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Computer modelling and simulations

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  • Transcript

    • 1. Computer Modeling and Simulations
    • 2. Computer Simulations and ModelsA simulation is basically an attempt toimitate reality. Simulation is used in manycontexts, including the modeling of naturalsystems or human systems in order to gaininsight into their functioning. A computermodel is the mathematical representation ofthe functioning of a process, concept orsystem, presented in the form of a computerprogram.
    • 3. Feedback LoopsGood computer models are dependent offeedback loops. Essentially, feedback loopsare the part of the system model that, basedon the current output, allows for responseand / or self-correction to achieve thedesired output.
    • 4. Feedback Loop Input Process Output FeedbackFeedback - the response to the output, whichinputs new information into the model to the desired effect
    • 5. Steps involved in creating simulations• Gather and prepare accurate data to reflect the real world.• Create mathematical formulas (algorithms) to generate output data from that which is input.• Create animations, graphs or other output displays for the information.• Verify and validate the data by re-testing the scenarios to ensure that the same result occurs.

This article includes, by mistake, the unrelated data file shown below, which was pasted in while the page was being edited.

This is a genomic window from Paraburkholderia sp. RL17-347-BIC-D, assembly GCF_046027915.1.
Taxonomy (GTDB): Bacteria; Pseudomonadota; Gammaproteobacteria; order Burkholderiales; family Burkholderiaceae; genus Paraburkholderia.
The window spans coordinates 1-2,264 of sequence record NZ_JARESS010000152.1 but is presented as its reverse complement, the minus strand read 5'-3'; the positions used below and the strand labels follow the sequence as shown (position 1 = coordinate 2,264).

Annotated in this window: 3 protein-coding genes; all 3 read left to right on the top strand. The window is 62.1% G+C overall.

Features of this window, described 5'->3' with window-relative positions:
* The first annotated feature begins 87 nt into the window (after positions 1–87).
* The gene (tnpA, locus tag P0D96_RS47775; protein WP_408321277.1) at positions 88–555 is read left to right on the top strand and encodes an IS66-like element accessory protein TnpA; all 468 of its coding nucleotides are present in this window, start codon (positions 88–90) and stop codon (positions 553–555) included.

• 6. Advantages of modeling and simulations• Safety - able to test or experiment without harming the person or environment.• Economic savings from the use of models to design and test new products before prototypes or the final product is made.• Projection - can look into the future and highlight potential impacts and address them before they occur.• Visualisation - can see and understand relationships. Can speed up or slow down time.• Replication - able to look at things under a variety of different scenarios
    • 7. Disadvantages of modeling and simulations• The mathematical (computational) calculations are very complex, maybe too complex, to simulate real life situations or activities. Therefore, simulations really identify possible trends.• Faulty or hidden assumptions• Extent and effect of the simplification of reality• Processing power needed to create complex models• Can be costly to purchase the processing power and labour
    • 8. Complexity and Assumptions• Mathematical models are built on assumptions, many of which are difficult to verify.• Possibility for the assumptions to be faulty, the creators of the model to overlook things (hidden assumptions) and also clerical errors can be made with the programming.• Daily weather report - to be 100% accurate is too difficult. Usually, the report is 55-65% accurate.• Errors with computer models can have disastrous results.